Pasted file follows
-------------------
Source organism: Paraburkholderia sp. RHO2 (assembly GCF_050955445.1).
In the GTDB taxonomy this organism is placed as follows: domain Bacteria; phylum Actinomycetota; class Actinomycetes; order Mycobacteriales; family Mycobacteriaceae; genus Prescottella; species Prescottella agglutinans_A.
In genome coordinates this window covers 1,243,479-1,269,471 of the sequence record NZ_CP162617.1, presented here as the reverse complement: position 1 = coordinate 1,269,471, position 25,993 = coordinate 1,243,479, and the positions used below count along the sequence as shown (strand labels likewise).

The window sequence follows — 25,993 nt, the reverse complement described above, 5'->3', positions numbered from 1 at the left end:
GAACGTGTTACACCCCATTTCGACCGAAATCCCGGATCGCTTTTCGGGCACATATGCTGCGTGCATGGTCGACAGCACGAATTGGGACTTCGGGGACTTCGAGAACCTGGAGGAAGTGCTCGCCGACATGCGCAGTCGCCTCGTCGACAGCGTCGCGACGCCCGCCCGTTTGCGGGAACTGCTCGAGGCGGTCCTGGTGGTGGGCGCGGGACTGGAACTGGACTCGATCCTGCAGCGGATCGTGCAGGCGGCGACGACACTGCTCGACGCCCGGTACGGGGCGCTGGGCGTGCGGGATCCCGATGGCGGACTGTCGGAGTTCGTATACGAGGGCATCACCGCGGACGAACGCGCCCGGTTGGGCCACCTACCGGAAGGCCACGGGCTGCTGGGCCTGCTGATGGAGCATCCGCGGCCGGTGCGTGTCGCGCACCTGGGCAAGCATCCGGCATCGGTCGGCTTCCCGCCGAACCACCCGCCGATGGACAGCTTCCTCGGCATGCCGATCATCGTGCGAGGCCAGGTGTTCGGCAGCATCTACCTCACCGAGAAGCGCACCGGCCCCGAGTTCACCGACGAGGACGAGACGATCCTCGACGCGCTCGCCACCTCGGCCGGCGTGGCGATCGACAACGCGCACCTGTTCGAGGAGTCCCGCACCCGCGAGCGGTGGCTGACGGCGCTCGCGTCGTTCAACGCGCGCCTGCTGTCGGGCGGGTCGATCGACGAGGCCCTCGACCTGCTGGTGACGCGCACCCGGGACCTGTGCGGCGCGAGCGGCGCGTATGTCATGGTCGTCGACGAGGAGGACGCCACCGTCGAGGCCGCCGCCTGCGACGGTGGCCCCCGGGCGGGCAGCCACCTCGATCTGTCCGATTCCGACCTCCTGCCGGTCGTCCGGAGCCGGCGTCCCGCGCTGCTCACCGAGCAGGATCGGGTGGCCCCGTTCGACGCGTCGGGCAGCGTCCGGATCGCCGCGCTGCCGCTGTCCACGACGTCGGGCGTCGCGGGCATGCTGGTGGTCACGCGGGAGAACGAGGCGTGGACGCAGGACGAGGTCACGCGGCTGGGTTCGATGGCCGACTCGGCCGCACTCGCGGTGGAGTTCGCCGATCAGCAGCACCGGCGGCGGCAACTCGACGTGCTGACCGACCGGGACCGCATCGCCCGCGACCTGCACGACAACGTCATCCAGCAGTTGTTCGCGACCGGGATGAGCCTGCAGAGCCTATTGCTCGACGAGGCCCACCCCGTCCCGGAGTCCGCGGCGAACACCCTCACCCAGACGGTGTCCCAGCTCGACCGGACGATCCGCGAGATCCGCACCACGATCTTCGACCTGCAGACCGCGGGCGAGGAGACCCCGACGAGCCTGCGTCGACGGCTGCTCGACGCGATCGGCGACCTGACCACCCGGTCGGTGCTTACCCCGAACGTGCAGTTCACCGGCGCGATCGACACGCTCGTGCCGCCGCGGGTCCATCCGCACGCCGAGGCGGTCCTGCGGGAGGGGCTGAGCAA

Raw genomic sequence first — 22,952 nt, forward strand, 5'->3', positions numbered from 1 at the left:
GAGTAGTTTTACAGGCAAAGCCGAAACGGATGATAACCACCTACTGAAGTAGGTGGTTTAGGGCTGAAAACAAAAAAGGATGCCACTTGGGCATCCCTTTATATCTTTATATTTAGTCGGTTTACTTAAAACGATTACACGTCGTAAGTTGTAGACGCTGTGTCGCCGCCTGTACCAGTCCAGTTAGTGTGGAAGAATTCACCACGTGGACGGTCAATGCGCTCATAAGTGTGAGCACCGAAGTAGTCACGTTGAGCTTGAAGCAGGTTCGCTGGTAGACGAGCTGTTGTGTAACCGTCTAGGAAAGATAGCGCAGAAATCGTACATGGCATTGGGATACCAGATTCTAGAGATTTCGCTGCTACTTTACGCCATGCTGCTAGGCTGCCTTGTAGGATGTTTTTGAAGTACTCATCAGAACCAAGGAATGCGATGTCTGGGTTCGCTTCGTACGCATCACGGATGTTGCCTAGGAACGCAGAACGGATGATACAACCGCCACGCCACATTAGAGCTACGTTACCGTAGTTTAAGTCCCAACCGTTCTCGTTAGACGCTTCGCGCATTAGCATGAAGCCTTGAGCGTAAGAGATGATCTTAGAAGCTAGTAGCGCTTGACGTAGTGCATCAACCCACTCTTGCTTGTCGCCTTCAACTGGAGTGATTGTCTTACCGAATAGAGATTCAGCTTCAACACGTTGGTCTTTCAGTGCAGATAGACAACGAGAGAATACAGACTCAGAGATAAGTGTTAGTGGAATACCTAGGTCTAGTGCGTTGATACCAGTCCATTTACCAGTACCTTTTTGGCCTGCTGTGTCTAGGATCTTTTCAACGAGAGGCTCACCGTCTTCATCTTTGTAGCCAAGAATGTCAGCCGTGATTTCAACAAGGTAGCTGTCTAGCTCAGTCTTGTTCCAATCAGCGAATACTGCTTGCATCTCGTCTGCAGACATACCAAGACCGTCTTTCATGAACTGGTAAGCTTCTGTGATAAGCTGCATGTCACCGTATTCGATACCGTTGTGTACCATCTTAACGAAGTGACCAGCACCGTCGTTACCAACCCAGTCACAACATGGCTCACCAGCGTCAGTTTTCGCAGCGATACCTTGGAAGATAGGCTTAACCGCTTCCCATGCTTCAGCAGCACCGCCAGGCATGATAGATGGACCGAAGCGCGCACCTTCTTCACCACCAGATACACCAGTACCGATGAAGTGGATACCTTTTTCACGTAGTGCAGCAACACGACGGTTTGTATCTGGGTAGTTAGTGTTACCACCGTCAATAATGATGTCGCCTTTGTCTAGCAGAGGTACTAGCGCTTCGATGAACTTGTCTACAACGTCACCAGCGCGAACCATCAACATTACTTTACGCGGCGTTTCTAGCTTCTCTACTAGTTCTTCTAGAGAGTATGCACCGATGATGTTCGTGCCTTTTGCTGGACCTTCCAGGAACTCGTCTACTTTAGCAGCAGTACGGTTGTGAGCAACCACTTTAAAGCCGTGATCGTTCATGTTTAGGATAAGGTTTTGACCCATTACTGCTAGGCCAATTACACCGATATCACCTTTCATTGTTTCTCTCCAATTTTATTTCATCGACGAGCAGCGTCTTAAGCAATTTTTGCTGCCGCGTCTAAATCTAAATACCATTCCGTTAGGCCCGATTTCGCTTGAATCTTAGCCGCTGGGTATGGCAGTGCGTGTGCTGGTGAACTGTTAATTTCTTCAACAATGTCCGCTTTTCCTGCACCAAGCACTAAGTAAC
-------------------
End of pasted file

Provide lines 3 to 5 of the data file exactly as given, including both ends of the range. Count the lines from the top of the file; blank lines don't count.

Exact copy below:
In genome coordinates this window covers 1,243,479-1,269,471 of the sequence record NZ_CP162617.1, presented here as the reverse complement: position 1 = coordinate 1,269,471, position 25,993 = coordinate 1,243,479, and the positions used below count along the sequence as shown (strand labels likewise).

The window sequence follows — 25,993 nt, the reverse complement described above, 5'->3', positions numbered from 1 at the left end:
GAACGTGTTACACCCCATTTCGACCGAAATCCCGGATCGCTTTTCGGGCACATATGCTGCGTGCATGGTCGACAGCACGAATTGGGACTTCGGGGACTTCGAGAACCTGGAGGAAGTGCTCGCCGACATGCGCAGTCGCCTCGTCGACAGCGTCGCGACGCCCGCCCGTTTGCGGGAACTGCTCGAGGCGGTCCTGGTGGTGGGCGCGGGACTGGAACTGGACTCGATCCTGCAGCGGATCGTGCAGGCGGCGACGACACTGCTCGACGCCCGGTACGGGGCGCTGGGCGTGCGGGATCCCGATGGCGGACTGTCGGAGTTCGTATACGAGGGCATCACCGCGGACGAACGCGCCCGGTTGGGCCACCTACCGGAAGGCCACGGGCTGCTGGGCCTGCTGATGGAGCATCCGCGGCCGGTGCGTGTCGCGCACCTGGGCAAGCATCCGGCATCGGTCGGCTTCCCGCCGAACCACCCGCCGATGGACAGCTTCCTCGGCATGCCGATCATCGTGCGAGGCCAGGTGTTCGGCAGCATCTACCTCACCGAGAAGCGCACCGGCCCCGAGTTCACCGACGAGGACGAGACGATCCTCGACGCGCTCGCCACCTCGGCCGGCGTGGCGATCGACAACGCGCACCTGTTCGAGGAGTCCCGCACCCGCGAGCGGTGGCTGACGGCGCTCGCGTCGTTCAACGCGCGCCTGCTGTCGGGCGGGTCGATCGACGAGGCCCTCGACCTGCTGGTGACGCGCACCCGGGACCTGTGCGGCGCGAGCGGCGCGTATGTCATGGTCGTCGACGAGGAGGACGCCACCGTCGAGGCCGCCGCCTGCGACGGTGGCCCCCGGGCGGGCAGCCACCTCGATCTGTCCGATTCCGACCTCCTGCCGGTCGTCCGGAGCCGGCGTCCCGCGCTGCTCACCGAGCAGGATCGGGTGGCCCCGTTCGACGCGTCGGGCAGCGTCCGGATCGCCGCGCTGCCGCTGTCCACGACGTCGGGCGTCGCGGGCATGCTGGTGGTCACGCGGGAGAACGAGGCGTGGACGCAGGACGAGGTCACGCGGCTGGGTTCGATGGCCGACTCGGCCGCACTCGCGGTGGAGTTCGCCGATCAGCAGCACCGGCGGCGGCAACTCGACGTGCTGACCGACCGGGACCGCATCGCCCGCGACCTGCACGACAACGTCATCCAGCAGTTGTTCGCGACCGGGATGAGCCTGCAGAGCCTATTGCTCGACGAGGCCCACCCCGTCCCGGAGTCCGCGGCGAACACCCTCACCCAGACGGTGTCCCAGCTCGACCGGACGATCCGCGAGATCCGCACCACGATCTTCGACCTGCAGACCGCGGGCGAGGAGACCCCGACGAGCCTGCGTCGACGGCTGCTCGACGCGATCGGCGACCTGACCACCCGGTCGGTGCTTACCCCGAACGTGCAGTTCACCGGCGCGATCGACACGCTCGTGCCGCCGCGGGTCCATCCGCACGCCGAGGCGGTCCTGCGGGAGGGGCTGAGCAA